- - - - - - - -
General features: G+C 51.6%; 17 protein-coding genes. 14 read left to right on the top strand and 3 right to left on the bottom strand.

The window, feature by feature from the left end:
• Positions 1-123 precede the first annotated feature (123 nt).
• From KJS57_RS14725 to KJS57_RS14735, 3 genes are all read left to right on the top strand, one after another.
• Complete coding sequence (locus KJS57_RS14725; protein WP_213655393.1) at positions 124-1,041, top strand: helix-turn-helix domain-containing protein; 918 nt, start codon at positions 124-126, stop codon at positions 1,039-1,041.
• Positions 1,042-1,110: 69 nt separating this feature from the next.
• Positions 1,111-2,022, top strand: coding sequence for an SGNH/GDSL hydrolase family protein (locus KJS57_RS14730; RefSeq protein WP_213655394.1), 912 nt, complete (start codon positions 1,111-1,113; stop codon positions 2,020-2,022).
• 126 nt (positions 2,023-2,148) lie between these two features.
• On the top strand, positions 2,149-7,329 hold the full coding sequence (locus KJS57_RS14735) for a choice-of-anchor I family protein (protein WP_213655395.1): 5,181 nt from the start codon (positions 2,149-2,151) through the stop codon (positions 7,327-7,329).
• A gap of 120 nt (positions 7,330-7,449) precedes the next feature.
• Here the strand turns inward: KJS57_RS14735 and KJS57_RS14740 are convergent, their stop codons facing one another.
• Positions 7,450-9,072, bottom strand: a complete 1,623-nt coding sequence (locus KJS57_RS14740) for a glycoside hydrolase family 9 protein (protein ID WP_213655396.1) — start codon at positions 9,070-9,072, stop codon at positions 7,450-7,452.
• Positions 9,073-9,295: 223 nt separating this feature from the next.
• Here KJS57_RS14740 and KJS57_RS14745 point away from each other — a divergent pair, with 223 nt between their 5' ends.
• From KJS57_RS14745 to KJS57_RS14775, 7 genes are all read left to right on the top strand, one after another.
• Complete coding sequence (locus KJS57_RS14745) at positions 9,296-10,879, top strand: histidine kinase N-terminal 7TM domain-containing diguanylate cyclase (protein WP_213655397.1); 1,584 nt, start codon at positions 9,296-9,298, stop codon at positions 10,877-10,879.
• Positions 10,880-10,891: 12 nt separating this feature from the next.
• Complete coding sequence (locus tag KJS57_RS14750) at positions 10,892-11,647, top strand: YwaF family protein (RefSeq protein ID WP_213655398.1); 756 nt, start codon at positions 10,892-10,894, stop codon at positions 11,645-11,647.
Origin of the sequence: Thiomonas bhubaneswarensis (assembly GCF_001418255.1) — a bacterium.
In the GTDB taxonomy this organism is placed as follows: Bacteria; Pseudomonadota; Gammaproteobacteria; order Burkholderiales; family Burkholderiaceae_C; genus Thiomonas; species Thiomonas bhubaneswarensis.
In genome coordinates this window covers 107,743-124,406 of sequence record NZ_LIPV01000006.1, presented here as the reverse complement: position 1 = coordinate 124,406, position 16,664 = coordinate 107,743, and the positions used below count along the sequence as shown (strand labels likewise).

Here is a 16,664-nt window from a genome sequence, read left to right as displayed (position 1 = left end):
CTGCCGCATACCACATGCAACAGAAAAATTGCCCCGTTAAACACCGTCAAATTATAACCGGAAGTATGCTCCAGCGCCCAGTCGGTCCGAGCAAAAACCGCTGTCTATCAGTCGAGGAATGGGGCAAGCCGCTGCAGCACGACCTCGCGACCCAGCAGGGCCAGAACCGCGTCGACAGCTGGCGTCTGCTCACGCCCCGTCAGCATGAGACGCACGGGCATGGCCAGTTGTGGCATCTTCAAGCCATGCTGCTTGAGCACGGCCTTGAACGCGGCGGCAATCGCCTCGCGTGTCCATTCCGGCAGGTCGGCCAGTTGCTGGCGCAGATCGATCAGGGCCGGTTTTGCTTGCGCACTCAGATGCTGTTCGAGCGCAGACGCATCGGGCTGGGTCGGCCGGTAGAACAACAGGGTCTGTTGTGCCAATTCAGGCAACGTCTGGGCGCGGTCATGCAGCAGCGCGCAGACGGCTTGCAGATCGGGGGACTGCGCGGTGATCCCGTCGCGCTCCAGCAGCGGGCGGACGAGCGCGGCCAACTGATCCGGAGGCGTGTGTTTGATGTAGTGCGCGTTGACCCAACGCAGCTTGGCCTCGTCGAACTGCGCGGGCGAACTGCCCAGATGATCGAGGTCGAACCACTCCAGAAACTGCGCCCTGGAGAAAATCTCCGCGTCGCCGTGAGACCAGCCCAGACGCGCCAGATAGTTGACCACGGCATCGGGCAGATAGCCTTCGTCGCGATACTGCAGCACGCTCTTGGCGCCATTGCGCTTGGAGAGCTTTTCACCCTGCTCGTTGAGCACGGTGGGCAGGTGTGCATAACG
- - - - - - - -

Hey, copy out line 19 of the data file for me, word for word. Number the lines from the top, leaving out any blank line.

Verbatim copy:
Origin of the sequence: Thiomonas bhubaneswarensis (assembly GCF_001418255.1) — a bacterium.